Papers of John Adams, volume 8

From the Marquis de Lafayette, 19 February 1780 Lafayette, Marie Joseph Paul Yves Roch Gilbert du Motier, Marquis de JA From the Marquis de Lafayette, 19 February 1780 Lafayette, Marie-Joseph-Paul-Yves-Roch-Gilbert du Motier, marquis de Adams, John
From the Marquis de Lafayette
Dear Sir Paris February 19th 1780

As I came but this morning from Versailles, it was not in my power sooner to answer to the letter you have honor'd me with,1 and this duty I now perform with the more pleasure that it is of some importance to the interests of America.

Since the first day when I had the happiness of making myself, and of being considered in the World as an American, I have always observ'd that among so many ways of attaking our liberties, and among the most ungenerous ones, treachery and falsehood have ever been the first weapons on which the British Nation have the most depended. I am glad it is in my power generaly to assure you, that the many Reports propagated by them and alluded to in your letter are not founded upon truth. New contracts with petty German Princes have not, I believe, taken place, and if any such Merchandise was sent to America it would at most consist of a few recruits. The troubles in Ireland if there is the least common sense amongst the first patriots in that country, are not, I hope, at an end, and it seems they now begin to raise new expectations. The Russian troops so much talk'd of in theyr gazettes I take to be mere Recruits for those thirty thousand Russians that Mr. Rivington had three years ago ordered to embark for America.2

Those intelligences, my dear sir, must be counter acted by letters to our friends in America. But as the Respect we owe to the free citizens of the United States makes it a point of duty for us never to deceive them, and as the most candid frankness must ever distinguish our side of the question from the cause of tyrranny and falsehood, I intend paying tomorrow morning a visit to the Minister of foreign affairs, and from him get so minuted intelligences as will answer your purpose.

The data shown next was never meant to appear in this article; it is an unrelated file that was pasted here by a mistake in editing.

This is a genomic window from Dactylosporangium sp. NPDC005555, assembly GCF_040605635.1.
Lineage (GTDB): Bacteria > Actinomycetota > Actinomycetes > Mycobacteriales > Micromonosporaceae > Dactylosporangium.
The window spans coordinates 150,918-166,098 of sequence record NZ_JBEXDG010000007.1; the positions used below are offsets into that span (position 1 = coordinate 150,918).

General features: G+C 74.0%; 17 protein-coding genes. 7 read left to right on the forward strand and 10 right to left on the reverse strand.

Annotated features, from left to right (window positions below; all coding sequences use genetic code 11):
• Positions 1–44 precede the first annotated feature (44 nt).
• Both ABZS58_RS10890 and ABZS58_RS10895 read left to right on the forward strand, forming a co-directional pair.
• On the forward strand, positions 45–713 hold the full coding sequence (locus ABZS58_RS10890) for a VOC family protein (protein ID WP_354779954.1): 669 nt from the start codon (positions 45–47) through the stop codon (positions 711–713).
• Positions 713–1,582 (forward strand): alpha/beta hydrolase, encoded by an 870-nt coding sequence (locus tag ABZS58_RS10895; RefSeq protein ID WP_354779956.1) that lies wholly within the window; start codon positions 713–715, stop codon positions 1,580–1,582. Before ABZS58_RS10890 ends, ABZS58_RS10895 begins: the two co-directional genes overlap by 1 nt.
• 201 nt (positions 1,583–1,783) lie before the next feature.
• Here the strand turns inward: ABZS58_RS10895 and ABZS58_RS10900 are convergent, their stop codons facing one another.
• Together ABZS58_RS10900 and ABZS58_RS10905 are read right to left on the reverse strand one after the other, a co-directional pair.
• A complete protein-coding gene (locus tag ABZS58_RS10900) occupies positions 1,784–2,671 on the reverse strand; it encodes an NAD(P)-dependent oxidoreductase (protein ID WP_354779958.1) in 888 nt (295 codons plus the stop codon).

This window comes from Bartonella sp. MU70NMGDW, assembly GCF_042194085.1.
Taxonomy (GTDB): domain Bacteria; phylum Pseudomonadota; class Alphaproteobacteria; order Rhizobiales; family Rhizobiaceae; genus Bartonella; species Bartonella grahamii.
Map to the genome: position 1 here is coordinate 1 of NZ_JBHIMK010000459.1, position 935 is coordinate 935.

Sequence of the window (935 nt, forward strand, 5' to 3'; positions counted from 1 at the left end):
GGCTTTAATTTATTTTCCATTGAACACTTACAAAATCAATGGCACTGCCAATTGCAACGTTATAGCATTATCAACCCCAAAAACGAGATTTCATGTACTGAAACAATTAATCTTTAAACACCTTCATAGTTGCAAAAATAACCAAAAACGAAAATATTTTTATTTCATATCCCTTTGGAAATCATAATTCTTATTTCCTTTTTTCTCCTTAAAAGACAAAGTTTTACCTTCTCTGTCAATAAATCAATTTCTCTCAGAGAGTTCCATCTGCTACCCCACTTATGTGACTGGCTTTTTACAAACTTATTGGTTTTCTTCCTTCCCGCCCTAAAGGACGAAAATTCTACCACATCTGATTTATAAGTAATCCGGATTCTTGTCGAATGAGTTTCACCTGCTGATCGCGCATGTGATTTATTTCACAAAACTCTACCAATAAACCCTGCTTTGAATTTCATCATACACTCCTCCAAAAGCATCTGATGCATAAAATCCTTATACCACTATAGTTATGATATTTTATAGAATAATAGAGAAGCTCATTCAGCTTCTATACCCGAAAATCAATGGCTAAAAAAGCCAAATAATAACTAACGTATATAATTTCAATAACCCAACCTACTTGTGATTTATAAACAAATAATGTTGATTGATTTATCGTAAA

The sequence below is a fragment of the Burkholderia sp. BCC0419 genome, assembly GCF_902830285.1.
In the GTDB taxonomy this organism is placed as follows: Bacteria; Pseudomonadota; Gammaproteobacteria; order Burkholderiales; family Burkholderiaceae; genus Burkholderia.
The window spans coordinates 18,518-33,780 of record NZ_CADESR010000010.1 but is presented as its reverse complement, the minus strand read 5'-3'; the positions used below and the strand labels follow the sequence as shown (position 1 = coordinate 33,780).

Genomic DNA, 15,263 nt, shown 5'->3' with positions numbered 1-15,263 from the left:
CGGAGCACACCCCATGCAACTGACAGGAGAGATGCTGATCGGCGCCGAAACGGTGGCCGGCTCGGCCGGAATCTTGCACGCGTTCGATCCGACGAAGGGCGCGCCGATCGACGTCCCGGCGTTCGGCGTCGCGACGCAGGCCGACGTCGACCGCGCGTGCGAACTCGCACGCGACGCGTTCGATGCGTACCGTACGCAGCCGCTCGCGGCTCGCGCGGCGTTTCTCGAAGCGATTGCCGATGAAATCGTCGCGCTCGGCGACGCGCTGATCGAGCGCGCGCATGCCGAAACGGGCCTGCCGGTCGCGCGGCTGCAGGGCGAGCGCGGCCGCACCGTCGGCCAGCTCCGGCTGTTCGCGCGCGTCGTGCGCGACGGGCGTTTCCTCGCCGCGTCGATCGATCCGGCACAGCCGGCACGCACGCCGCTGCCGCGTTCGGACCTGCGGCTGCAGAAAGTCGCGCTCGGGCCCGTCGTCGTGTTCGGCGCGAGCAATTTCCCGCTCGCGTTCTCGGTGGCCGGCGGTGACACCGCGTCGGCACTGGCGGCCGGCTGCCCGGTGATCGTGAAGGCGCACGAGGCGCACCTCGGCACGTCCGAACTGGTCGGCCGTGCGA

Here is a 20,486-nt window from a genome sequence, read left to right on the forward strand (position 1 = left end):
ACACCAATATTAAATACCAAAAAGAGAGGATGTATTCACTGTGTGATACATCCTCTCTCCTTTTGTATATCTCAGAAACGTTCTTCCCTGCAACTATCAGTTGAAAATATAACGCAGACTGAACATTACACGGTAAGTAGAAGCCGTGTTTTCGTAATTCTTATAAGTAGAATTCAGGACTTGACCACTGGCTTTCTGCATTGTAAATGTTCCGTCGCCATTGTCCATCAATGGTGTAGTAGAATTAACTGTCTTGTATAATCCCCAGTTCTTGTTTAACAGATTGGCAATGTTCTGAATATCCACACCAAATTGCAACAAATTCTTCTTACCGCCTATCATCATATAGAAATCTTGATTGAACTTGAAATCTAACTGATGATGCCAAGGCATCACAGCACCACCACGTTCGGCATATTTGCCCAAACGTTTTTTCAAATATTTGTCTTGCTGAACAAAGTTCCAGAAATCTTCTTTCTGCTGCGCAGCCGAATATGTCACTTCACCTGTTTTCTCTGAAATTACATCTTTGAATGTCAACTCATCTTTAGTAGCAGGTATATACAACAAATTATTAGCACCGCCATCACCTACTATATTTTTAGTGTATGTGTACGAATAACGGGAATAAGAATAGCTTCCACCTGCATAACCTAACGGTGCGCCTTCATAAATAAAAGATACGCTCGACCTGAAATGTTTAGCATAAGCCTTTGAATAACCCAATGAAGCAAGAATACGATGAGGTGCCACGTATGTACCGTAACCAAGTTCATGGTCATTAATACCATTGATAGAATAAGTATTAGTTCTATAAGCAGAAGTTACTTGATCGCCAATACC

With the most sincere Regard and friendly affection I have the honor to Be Dear Sir Your most obedient humble servant

Lafayette M.G.3

P.S. On my Return from Versailles, my dear Sir, where I will settle the affair of arms that I had undertaken, I will impart you a project privately relating to me, that is not inconsistent with my sentiments for our country, America.4

RC (Adams Papers); docketed by John Thaxter: “Marquis de la Fayette 19th. Feby. 1780.”


This letter of 18 Feb. is not printed, but see JA's letter to Genet of the same date, note 1 (above).


This report appeared in Rivington's New York Gazette of 11 Oct. 1777.


Major General.


The nature of the “project” to be confided to JA is not known, but the “affair of arms” was probably a reference to Lafayette's ultimately successful effort to obtain “fifteen thousand stands of arms” for the Continental Army (Lafayette to Benjamin Franklin, 29 Feb. 1780, Lafayette in the Age of the American Revolution, ed. Stanley J. Idzerda and others, Ithaca, N.Y., 5 vols., 1977–1984, 2:359–360).

From Robert Montgomery, 19 February 1780 Montgomery, Robert JA From Robert Montgomery, 19 February 1780 Montgomery, Robert Adams, John
From Robert Montgomery
Dear Sir Alicante 19th Feb: 1780

I had the Pleasure of Addressing you the 5th Currente to Which Please be Referd and Since am Honour'd With your Truly Esteem'd Letter of the 31 ultimo and am Happy to Learn your Safe Arrival at Bordeaux on your Route to Paris. Your Thanks is Much more than an Equivilante for any Services I Wished to do you At Madrid. I onley Considred that as part of My duty, as well to Serve the united States as your Good Self for Whome I Shall Ever have a Perticular Regard.

You will have had a More Cirumstancial Account of what Passed at Gibralter than I Can Give you We being Distant from thence 11 days Post; but We are assured by the Master of a Small Barque in 7 days from Algeciras that two Men of War and Several Transports, Ware saild for Mahone1 it is Reported With 2000 English Troops on board for that Garison.

I beg lave to Repate My Requst of a Letter of Introduction to Mr. Jay,2 Interm have the Honour to be with the Greatest Sincerety Dear Sir your Most Obedient and Most Humble Servent

Robt Montgomery

RC (Adams Papers).


Port Mahon on the island of Minorca. Reinforcements for the garrison there had been sent with the convoy that arrived at Gibraltar in January. The needs of the besieged fortress required, however, that the troops be retained there and only 342supply ships were sent on to Port Mahon (Mackesy, War for America , p. 323).


It is not known whether JA acceded to Montgomery's request, but this is the last letter known to have been exchanged between the two men until Montgomery wrote to JA on 26 April 1783 (Adams Papers).